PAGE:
Often, they are also troubled by a mistaken belief that others can “see through them” to their fearful, vulnerable core. Instead of going about their lives, social avoidants may literally wish they could sink into the floor and disappear from sight. In a way, this is exactly what happens. The social phobic comes to dread a repetition of the feelings of emotional devastation and, understandably, tries to avoid similar situations in the future. As with any intense irrational fear, their life constricts to eliminate or minimize the possibility of the phobic situation. Since the fear is of other people, it can lead to as complete isolation as the social phobic can manage. Their isolation reinforced the socially avoidant’s belief that there is something fundamentally wrong with them. This leads to more avoidance and greater isolation. The workplace and other situations where they are forced to interact are torturous. Any social activity that can be avoided is. Yet, ironically, social phobics may be perceived of as “stuck up”, “snobby” or “condescending” by people who don’t know that they keep their distance out of crippling fear. Another irony is that social phobics tend to spend an excessive time thinking about themselves. Their focus is turned inward instead of outward. Social phobia can be a crippling problem that effects every aspect of a person’s life. Career. Social. Intimate relationships.
It is a lonely world.
All the Lonely People. Where do they all belong?
The good news is that there is hope for people with social fear, even the true social phobic. Psychiatric medication and psychotherapy are both often effective in reducing the social avoidant’s suffering. Psychiatric medication and a diagnosis of social phobia are handled between you and your physician. The manufacturers of the anti-depressant Paxil present it as effective in treating social phobia. They are drawing the public’s attention to the existence of this phobia in a series of television commercials. But your doctor will have to be the one to prescribe any medication. The other often effective treatment modality is cognitive behavior therapy. This is a psychotherapeutic approach whose goal is to change thinking and behavior patterns that plague the social avoidant. A cognitive behavior therapist guides the client to identify the self-defeating beliefs and thinking patterns that limit his or her life and to replace these with positive, reality-based perspectives. The therapist then directs the client to reinforce this new thinking with new behavior. You’ll find that David Burns’ book Feeling Good: the New Mood Therapy offers a great introduction to cognitive therapy.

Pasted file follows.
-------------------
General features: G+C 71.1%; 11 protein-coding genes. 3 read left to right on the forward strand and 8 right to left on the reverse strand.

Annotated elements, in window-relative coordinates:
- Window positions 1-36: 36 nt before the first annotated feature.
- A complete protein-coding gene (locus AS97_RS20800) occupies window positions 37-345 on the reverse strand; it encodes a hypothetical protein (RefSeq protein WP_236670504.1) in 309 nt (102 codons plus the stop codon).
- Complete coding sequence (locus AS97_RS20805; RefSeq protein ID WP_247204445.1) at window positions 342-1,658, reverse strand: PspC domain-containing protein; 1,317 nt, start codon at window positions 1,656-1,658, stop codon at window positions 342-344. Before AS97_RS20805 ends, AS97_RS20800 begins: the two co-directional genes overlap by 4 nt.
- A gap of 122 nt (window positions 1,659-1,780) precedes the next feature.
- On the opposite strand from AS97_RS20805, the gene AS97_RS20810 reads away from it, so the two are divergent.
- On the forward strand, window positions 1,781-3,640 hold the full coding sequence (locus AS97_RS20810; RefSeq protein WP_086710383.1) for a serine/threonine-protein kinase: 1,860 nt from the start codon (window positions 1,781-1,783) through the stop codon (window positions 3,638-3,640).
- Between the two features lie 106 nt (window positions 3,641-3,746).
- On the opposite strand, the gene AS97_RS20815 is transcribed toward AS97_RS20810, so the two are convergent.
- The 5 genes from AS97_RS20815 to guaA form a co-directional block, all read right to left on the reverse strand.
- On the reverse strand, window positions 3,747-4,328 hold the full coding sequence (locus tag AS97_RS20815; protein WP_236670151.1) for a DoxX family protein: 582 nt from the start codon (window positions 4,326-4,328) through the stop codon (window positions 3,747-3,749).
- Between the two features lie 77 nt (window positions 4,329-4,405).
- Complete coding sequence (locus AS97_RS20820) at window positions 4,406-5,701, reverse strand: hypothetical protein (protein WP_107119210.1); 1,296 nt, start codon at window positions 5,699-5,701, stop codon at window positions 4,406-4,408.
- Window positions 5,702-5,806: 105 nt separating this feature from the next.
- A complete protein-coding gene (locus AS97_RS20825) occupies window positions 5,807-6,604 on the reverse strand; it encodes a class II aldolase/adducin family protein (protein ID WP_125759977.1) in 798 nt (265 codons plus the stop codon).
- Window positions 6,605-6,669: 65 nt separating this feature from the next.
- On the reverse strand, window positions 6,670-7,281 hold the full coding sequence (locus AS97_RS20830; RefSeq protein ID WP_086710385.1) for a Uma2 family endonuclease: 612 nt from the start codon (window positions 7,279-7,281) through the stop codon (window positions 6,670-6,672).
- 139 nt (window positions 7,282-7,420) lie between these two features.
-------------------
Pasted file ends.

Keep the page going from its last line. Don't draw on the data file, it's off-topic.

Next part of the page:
If this description of social phobia sounds even a little like your life, please do something about it. This may be more difficult than it sounds to the average reader. And many social avoidants do not seek treatment. They assume this is just “the way they are.” But it is not. It is a learned response. This means it can be unlearned and that is well worth the effort. You are not alone. Help is available for the asking. If you have a family member or friend who seems to fit this description, you might urge them to take the step.
Sadly, support groups are few and far between. This is possibly due to nature of the phobia. If you are interested in starting one yourself, you should visit www.spnewsletter.com/frontdoor.html . This is the website of the Alliance for People with Social Phobia. They offer support for people including starting and running support groups. You might also try www.socialanxietysupport.com and www.socialphobia.org for information and support.
How Hypnosis can help with Fear of People
Working in conjunction with your licensed therapist, hypnosis can add another dimension by implanting new thinking patterns as post-hypnotic suggestions. Hypnotic suggestions can help the client raise their self-image as they learn to see themselves as worthy, whole, complete and equal to any and all whom they might meet. Hypnosis and visualization also allow the client to “practice” new behaviors within the safety of a hypnotically induced sensation of relaxation and peacefulness. In this way the client can gradually desensitize him or herself before reinforcing these ideas in real life.
The change can be immediate and dramatic; but more likely expect a gradual improvement as you begin to be less preoccupied with yourself and others reaction to you.
Please take a moment to write me with your own experiences with social fears.
John Koenig is a Board Certified Hypnotist and Certified Instructor with the National Guild of Hypnotists. He practices at the Warwick Medical Center and has helped Rhode Islanders overcome social fears through hypnotism and hypnotic coaching since 1998.